Marcel Breuer: Design and Architecture
Marcel Breuer (1902-1981) was one of the leading figures in 20th-century design and architecture. Born and raised in Hungary, he studied at the Bauhaus in Weimar, Germany, where he ultimately became head of the furniture workshop between 1925 and 1928, after the school had moved to Dessau.
His experiments with tubular steel during this time led to a number of innovative furniture designs, including the legendary “Wassily” club chair, which soon brought Breuer international renown. During the 1930s, he solidified his reputation by creating furniture made of then-unusual materials such as aluminum and bent, laminated wood, and by designing sleek interiors for structures designed by influential architects.
Upon immigrating to the United States in 1937, Breuer taught briefly at Harvard University before beginning a second, highly successful career in America as an architect. His buildings including single-family houses, university facilities, corporate offices, churches, and museums received critical acclaim and are still widely considered exemplary works of mid-20th-century Modernism.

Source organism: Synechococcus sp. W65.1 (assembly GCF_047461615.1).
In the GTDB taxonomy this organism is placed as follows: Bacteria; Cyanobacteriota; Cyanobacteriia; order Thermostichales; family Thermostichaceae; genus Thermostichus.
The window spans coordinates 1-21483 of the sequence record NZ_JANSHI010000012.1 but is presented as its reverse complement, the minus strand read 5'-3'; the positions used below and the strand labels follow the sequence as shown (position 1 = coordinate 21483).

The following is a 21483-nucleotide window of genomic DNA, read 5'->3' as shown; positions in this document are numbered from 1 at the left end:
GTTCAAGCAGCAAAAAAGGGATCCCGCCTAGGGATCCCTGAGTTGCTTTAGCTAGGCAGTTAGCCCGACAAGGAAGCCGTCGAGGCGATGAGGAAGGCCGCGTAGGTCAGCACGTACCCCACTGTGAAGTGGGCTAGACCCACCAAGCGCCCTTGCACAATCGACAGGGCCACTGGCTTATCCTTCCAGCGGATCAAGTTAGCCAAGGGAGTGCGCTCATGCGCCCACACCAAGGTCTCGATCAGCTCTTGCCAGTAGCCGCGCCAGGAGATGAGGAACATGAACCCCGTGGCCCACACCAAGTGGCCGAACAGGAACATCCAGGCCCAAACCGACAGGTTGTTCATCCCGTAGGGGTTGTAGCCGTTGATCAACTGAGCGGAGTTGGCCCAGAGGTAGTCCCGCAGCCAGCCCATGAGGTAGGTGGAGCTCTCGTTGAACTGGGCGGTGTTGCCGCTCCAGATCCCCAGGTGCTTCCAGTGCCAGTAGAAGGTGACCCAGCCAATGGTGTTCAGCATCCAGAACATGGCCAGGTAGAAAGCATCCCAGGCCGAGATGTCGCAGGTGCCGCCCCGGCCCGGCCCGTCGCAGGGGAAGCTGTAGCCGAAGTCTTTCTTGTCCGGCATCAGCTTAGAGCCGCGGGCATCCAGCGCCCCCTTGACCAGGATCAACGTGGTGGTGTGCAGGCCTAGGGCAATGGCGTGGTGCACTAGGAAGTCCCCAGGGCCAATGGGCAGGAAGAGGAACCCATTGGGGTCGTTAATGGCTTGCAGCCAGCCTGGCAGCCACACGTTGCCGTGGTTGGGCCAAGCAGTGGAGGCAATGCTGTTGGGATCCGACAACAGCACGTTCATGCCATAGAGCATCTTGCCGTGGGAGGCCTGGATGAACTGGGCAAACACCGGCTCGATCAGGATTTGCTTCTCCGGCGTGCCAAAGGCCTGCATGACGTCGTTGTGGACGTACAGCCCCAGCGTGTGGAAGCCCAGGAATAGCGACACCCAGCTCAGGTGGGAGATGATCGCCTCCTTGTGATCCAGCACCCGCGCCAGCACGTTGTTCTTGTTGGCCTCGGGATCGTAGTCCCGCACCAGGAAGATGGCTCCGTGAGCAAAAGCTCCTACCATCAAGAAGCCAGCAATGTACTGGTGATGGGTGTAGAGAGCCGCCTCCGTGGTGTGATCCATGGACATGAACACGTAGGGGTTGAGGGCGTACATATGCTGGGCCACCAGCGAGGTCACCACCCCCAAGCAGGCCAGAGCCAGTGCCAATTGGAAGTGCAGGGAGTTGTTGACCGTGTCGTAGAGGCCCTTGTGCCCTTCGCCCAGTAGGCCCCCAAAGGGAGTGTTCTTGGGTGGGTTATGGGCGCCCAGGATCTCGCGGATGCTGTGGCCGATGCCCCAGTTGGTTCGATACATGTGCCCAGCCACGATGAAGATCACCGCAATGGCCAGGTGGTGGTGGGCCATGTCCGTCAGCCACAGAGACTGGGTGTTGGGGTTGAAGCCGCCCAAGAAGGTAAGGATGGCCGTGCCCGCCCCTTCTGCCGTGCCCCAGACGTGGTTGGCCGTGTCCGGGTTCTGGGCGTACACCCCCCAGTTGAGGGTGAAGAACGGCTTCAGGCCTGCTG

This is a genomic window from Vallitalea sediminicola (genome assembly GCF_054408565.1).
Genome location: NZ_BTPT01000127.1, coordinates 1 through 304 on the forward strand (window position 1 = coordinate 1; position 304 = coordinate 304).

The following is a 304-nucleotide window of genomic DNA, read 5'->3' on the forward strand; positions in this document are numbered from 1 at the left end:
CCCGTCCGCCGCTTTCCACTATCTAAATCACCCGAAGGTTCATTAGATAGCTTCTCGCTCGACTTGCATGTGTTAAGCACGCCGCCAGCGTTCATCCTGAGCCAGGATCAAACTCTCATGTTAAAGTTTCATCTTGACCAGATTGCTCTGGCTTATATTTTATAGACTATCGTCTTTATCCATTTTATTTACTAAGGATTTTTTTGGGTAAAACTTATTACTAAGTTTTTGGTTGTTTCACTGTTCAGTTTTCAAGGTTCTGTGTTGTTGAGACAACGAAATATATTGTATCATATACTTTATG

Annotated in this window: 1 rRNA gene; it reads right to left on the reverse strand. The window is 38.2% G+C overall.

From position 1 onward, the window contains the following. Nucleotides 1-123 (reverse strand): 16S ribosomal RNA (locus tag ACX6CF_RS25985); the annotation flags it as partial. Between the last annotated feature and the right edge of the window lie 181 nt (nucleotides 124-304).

Running from November 3, 2007 to February 17, 2008, this retrospective at the National Building Museum in Washington, DC is the first exhibition to dedicate equal attention to the various creative periods in Breuer’s career. It begins with a nearly comprehensive survey of his furniture designs, categorized according to the materials used, with successive explorations in solid wood, tubular steel, aluminum, and laminated plywood.
The exhibition continues with an examination of Breuer’s extensive body of architectural work, represented by twelve major projects. Classified under the themes of “Spaces,” “Volumes,” and “Houses,” these buildings demonstrate innovations in spatial organization, construction techniques, and architectural forms that characterized much of Breuers work.
Certain elements of Breuers design vocabulary such as the cantilever or the horizontal rectangle are recurring motifs in his furniture, interiors, and buildings. Throughout his career, Breuer retained his curiosity about modern materials and continued to apply them in inventive ways. His interest in construction and materials, and their inherent expressive potential, is the primary link between the different facets of his career and is the foundation of his unique legacy.